Over the past two decades, the concept of hospitalityin our churches has been a major emphasis, especially during Bishop Robert Schnase’s appointment to the Missouri UMC. Hospitality mirrors our hearts. To honestly be hospitable, I see the importance of keeping judgment in any form out of my personal lifestyle.
“Open hearts, open minds and open doors” is part of who I am, especially as a Methodist. I do notwant to be someone who ‘judges’ others entering the church’s door nor when I meet them one-on-one. I want to accept each person for whom they are, not who I think they should be.
Do not get me wrong; I am human. I do read people, so to say, and enjoy the activity of people watching wherever I am. But, I want to be open to them, to love them as God asks us to love them. I want to accept them as they are and do all that I can to show they are loved as one of God’s children.
I want my words to be a mirror of my Christian faith and I want them to mirror my love for them. I do not want my words to hurt others—and if I ever do I hope I can be honest enough to recognize the hurt and apologize.
Yet, in our 21stcentury culture this is becoming a challenge. We are constantly told to be alert to the strangers around us. Not to talk to strangers. Not to trust . . . well, you understand.
Our society is filled with such wickedness that we must be vigilant. We must be safe. We must teach our children how to be safe, too.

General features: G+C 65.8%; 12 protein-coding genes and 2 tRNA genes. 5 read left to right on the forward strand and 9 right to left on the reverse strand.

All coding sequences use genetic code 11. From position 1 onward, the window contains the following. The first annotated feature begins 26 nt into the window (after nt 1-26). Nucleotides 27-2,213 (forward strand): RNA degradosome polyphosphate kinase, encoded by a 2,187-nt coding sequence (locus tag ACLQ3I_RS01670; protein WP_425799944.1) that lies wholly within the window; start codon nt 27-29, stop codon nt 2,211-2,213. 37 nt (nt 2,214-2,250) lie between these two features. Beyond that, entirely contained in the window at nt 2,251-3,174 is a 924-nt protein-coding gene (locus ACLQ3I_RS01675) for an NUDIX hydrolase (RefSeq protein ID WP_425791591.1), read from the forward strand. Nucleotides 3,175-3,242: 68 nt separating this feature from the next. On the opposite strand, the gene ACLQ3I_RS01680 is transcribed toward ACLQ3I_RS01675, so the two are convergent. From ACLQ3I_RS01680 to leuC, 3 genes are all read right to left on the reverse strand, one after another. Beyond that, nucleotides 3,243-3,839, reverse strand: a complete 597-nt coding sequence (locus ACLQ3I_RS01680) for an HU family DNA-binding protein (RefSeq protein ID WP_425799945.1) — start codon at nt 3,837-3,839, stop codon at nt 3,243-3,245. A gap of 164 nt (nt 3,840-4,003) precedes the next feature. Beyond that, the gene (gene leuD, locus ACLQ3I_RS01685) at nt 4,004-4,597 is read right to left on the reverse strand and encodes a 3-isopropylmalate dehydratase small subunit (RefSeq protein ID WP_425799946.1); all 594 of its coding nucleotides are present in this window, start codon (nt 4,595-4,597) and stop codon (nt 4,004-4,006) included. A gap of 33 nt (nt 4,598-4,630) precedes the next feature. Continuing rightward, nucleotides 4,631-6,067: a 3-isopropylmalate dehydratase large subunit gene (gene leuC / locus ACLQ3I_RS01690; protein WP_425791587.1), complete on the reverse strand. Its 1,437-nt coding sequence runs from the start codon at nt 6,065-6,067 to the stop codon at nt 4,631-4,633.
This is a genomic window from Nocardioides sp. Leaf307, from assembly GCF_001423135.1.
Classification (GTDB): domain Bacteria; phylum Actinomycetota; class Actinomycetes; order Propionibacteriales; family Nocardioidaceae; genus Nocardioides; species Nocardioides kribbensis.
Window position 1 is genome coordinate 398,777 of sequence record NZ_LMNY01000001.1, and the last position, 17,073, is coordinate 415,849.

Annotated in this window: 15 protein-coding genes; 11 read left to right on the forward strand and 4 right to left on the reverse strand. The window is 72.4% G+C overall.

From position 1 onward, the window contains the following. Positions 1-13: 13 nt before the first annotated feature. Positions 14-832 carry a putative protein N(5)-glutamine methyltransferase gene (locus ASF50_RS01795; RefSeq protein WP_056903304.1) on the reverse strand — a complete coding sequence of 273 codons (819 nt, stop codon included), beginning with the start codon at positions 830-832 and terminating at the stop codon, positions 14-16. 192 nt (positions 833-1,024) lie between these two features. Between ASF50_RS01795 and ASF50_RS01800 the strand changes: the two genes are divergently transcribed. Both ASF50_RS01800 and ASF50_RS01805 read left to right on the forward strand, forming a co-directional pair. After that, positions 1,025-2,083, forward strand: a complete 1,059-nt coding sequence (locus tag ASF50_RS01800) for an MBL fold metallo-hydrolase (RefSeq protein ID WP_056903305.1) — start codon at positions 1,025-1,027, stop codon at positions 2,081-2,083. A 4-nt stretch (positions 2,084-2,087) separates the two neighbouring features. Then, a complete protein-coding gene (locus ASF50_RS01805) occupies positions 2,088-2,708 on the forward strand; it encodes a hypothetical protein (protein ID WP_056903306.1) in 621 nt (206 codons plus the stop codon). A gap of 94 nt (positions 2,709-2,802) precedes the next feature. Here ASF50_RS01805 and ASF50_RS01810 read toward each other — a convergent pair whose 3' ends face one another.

And then there is the political culture that permeates the news, too. How in the world can we maintain our Christian values when all the pressures in our society seem to weaken our resolve to love one another as we want to be loved.
Becoming political in a blog or a sermon is NOT wise. Yet as a Christian I am offended by the judgments being espoused by our society, especially by our elected officials. How does the very one Christian commandment that encompasses all other laws allow for any behaviors that are being exhibited by our own elected officials!
This morning I checked the KC Star Opinionsection and found this editorial cartoon and groaned once more.
What are we doing to ourselves!
Words hurt! Words mirror our hearts.
As a teacher, I worked hard to have students understand the values of the US Constitution. I walked the fine line of keeping church and state separate, but I also worked hard to show how our country’s values were designed to prevent favoritism, prejudice, partiality.
Today’s society is challenging the very values we as Christians have vowed to live and to teach.
Today’s society is challenging the very values the founders of our nation outlined.
I believe that my Christian values supersede all other legislation and I pray that I live them out loud. I pray that others agree and that together the value we place on each human being can heal the divides that continue to be perpetuated. We must eliminate words that hurt.
Please join me in prayer:
Dear Omniscient One,
Forgive my human weakness of judging others.
Strengthen my resolve to love one another
Show me the way to accept each person
for who they are and as they are.
And for those I meet who judge me,
let me love them anyway..
Let my words not hurt others;
May my words mirror what you have taught.
In the name of you, Lord, our God,
With the teachings of your son Jesus Christ,
And with the power of the Holy Spirit within.